Chitosan is an all-natural product, which is derived from the polysaccharide chitin. Chitin is found in the exo-skeletons of shrimp, crabs and other shellfish. Chitosan is a naturally occurring substance that is chemically similar to cellulose which is a plant fiber. Like plant fibers, Chitosan possesses many of the some properties as fiber, however unlike plant fiber, it has the ability to significantly bind fat, acting like a "fat sponge" in the digestive tract. Chitosan has the unique ability to attach itself to lipids or fats. There are no calories in Chitosan since it is not digestible. Chitosan attaches to fat in the stomach before it is metabolised. The Chitosan traps the fat and prevents its absorption in the digestive tract. The fat binds to the Chitosan fibre and becomes a large mass, which the body cannot absorb. This large mass is then eliminated from the body. Neutralising fat after it enters the stomach spares the body from having to deal with the fat. Chitosan fibre differs from other fibres in that it possesses a positive ionic charge. This positive charge gives Chitosan the ability to chemically bond with negatively charged lipids, fats and bile acids.

Chitosan can be referred to as a polycation. Since the early 1950s, polycations have been known to bind to red blood cells. Many studies since have shown that polycations are effective cellular agglutinating agents. In the early 1960s, chitosan was investigated for its agglutinating and binding abilities. It was found that chitosan, even at very low concentrations, had the ability to agglutinate red blood cells. This led to chitosan's consideration as a hemostatic agent. The agglutination of red blood cells by polycations is dependent both on polymer structure and molecular weight. Out of six common polycations, only chitosan was able to effectively initiate gel formation of heparinized blood. Chitosan with a molecular weight of 35,000 was only able to produce a loose coagulum in heparinized blood, while chitosan with molecular weights of 600,000 or above produced firm coagulum.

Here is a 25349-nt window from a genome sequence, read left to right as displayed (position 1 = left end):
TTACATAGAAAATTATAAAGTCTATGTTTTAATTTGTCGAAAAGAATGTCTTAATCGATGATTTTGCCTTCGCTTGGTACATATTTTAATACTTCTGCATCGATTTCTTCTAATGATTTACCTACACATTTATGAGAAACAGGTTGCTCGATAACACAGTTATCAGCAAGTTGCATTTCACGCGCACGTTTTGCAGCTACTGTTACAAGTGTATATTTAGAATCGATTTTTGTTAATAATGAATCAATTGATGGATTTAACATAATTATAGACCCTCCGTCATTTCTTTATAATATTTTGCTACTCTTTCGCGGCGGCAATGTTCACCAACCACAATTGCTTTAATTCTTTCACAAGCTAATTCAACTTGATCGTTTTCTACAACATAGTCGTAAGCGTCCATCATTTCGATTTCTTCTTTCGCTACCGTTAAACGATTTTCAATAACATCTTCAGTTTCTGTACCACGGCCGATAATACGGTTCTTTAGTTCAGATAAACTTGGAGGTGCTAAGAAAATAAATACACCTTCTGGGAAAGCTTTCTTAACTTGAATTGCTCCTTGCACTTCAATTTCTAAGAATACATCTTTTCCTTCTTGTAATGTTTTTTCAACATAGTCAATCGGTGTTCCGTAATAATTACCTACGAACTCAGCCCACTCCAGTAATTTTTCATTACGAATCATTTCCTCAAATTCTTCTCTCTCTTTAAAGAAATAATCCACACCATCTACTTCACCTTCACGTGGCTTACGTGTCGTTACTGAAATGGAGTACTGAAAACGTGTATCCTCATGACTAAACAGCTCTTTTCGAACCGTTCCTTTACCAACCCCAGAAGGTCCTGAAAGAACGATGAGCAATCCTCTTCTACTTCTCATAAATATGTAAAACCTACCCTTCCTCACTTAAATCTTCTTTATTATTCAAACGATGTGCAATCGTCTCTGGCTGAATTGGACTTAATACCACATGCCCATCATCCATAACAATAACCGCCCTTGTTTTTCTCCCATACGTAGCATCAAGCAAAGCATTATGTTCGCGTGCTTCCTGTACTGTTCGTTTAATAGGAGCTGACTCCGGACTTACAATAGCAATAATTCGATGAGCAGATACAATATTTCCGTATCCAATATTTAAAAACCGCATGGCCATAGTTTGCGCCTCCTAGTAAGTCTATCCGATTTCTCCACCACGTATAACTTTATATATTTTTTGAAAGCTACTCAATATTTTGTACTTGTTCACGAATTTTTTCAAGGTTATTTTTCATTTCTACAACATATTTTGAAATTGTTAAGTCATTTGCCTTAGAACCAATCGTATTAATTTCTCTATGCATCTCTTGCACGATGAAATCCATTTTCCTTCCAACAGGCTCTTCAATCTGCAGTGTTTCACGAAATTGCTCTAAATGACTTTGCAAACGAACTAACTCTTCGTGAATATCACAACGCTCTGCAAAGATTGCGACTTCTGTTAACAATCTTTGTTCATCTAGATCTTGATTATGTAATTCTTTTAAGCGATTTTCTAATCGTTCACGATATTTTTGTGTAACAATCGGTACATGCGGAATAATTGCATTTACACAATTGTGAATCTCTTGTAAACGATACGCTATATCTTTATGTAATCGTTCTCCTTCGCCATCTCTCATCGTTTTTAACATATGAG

The mechanism of binding has also been researched. It is well known that the repulsive force between red blood cells is due to the high net negative charge on the cell membranes. This high negative surface charge is predominantly due to the presence of neurminic acid residues on the cell membrane. Researchers removed this acid by means of the enzyme neuraminidase. This process removed the high net negative charge of the red blood cell. The researchers then looked at the effect of chitosan on the modified blood cells. It was determined that chitosan did not cause any gelling of the blood cells. Therefore it was concluded that the gel formation of red blood cells is due to the interaction of the positively charged chitosan polymer with receptors containing neuraminic acid residues on the cell surface.